We got up at 5:30 and easily had enough light hike out. We could not see across the lake and the mountain tops were entirely obscured but seeing to hike out was not a problem. When Sina’s mother learned that I was coming to visit she said to Sina, “Be careful. You and Teresa get into trouble when you are together.” Thankfully we were not in trouble--not with the bear, not with the smoke—but we did leave so as NOT to get into trouble. Turns out two big fires in the area had converged so we exited the mountains, returned to Reno, ate some fabulous food, watched a 13 year old win an Olympic gold medal in street skating, and walked the “Four Sisters” in her Reno subdivision, all in the hazy, smoke-filled skies of fire season.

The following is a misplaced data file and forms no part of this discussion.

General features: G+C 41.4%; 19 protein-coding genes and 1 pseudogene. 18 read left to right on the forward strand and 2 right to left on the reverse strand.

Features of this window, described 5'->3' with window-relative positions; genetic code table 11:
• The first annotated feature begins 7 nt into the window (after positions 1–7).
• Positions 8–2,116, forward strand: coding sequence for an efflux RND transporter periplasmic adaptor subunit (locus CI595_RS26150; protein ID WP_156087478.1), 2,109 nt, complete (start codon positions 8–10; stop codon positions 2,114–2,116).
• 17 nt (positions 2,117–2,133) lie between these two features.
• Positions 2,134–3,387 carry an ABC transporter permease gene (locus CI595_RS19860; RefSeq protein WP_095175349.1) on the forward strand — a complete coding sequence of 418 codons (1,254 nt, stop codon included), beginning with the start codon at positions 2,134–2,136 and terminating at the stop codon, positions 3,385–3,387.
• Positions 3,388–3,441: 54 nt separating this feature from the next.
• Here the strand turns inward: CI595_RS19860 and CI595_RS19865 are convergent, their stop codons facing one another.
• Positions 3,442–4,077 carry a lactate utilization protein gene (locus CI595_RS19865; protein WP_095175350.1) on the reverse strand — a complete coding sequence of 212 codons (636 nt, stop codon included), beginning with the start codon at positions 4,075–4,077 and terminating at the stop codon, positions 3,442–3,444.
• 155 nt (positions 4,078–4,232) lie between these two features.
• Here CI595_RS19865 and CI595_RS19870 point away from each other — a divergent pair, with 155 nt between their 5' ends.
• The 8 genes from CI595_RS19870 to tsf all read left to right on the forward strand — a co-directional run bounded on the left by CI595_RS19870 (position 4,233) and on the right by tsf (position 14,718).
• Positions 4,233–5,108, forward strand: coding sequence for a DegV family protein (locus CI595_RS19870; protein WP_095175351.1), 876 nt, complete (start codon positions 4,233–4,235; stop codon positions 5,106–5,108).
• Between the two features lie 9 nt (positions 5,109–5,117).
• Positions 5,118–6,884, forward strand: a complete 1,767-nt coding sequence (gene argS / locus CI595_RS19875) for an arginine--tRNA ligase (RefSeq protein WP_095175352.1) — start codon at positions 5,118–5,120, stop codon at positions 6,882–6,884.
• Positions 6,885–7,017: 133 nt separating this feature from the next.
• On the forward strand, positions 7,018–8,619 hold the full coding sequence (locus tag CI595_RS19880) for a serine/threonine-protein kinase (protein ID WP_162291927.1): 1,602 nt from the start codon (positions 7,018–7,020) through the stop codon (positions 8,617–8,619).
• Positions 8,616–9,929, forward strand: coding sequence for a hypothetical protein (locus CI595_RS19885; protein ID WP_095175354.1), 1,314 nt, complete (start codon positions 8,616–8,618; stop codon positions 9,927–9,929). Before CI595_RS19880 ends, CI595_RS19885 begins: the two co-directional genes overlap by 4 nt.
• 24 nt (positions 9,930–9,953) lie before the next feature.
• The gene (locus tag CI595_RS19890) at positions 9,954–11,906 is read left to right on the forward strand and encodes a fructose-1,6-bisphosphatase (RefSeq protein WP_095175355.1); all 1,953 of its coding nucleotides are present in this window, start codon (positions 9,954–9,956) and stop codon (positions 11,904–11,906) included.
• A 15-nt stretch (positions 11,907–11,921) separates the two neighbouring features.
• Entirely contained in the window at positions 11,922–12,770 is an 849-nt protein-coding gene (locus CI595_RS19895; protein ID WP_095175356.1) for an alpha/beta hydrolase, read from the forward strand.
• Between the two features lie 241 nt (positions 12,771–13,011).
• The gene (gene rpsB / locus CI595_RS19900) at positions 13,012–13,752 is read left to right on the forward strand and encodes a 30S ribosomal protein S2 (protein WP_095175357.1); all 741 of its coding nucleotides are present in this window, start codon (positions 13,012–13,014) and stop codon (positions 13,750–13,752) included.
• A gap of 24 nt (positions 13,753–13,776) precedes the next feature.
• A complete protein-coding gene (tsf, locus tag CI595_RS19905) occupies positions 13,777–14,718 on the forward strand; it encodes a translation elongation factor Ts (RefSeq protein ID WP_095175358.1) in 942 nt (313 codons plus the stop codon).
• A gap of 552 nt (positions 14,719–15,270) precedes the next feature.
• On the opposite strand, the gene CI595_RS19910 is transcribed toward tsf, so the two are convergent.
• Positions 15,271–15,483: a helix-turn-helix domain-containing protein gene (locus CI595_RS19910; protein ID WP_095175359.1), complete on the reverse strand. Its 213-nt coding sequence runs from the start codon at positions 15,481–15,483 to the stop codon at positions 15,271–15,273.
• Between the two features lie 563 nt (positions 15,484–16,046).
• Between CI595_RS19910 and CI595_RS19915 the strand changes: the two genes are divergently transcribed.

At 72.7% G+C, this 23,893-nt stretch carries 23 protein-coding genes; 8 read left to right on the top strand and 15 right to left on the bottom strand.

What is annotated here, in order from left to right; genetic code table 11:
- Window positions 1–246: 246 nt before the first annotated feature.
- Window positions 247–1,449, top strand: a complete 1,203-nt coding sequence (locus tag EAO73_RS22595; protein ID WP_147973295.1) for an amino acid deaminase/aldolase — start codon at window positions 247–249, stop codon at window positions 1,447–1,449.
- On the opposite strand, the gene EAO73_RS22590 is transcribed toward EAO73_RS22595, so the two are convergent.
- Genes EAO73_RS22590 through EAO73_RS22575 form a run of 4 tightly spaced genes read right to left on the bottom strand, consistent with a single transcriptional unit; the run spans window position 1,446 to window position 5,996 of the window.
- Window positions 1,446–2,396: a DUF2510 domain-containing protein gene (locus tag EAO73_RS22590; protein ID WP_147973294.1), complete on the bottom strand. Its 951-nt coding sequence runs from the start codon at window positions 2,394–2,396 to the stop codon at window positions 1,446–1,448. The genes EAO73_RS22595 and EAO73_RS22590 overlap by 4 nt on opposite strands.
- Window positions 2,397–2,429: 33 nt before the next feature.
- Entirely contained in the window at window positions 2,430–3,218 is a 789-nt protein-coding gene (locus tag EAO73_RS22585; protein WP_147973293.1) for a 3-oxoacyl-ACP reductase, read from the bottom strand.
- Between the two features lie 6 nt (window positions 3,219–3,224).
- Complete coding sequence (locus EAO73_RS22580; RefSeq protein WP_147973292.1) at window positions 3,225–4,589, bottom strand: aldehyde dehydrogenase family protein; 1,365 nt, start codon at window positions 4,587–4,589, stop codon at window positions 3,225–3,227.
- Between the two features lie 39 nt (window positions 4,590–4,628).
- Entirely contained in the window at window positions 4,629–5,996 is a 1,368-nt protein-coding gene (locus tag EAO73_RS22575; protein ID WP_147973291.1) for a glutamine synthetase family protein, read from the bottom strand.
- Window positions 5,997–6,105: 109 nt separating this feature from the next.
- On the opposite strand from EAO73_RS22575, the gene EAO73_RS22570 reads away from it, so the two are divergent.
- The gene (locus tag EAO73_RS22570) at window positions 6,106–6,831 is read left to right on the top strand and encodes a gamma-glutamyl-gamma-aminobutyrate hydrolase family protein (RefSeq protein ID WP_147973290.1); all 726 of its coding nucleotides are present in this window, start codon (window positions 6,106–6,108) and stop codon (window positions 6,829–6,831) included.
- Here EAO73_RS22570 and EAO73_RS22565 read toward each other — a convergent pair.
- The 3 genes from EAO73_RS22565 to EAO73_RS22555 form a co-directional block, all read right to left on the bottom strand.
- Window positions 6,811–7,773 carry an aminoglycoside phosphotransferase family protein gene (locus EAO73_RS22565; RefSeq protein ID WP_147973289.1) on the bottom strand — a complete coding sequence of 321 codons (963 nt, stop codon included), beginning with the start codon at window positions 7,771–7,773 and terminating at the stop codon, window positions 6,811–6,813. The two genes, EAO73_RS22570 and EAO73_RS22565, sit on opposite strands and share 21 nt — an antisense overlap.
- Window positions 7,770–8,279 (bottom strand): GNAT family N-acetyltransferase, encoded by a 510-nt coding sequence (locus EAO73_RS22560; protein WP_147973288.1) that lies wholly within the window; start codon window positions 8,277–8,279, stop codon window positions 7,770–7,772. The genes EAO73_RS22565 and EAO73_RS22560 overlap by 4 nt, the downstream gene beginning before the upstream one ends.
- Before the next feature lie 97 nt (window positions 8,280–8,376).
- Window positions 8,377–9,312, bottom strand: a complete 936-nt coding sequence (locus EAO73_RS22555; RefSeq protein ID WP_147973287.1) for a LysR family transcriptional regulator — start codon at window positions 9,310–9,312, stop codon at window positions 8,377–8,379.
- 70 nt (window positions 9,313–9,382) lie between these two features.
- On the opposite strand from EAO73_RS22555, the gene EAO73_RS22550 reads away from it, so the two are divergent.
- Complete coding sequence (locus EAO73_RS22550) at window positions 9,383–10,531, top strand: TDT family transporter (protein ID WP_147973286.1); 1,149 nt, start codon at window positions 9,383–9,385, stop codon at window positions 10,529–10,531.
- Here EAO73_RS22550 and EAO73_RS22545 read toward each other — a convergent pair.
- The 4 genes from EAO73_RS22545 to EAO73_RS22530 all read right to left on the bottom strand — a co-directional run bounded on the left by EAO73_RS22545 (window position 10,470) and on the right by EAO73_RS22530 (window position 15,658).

Sina said things might get tricky because of fire season. I dismissed what she said but learned for myself that she was right. Her warning was relevant; one could say “largely” relevant. Fire season is real. And so is friendship.
Thank you, Sina, for being a real friend.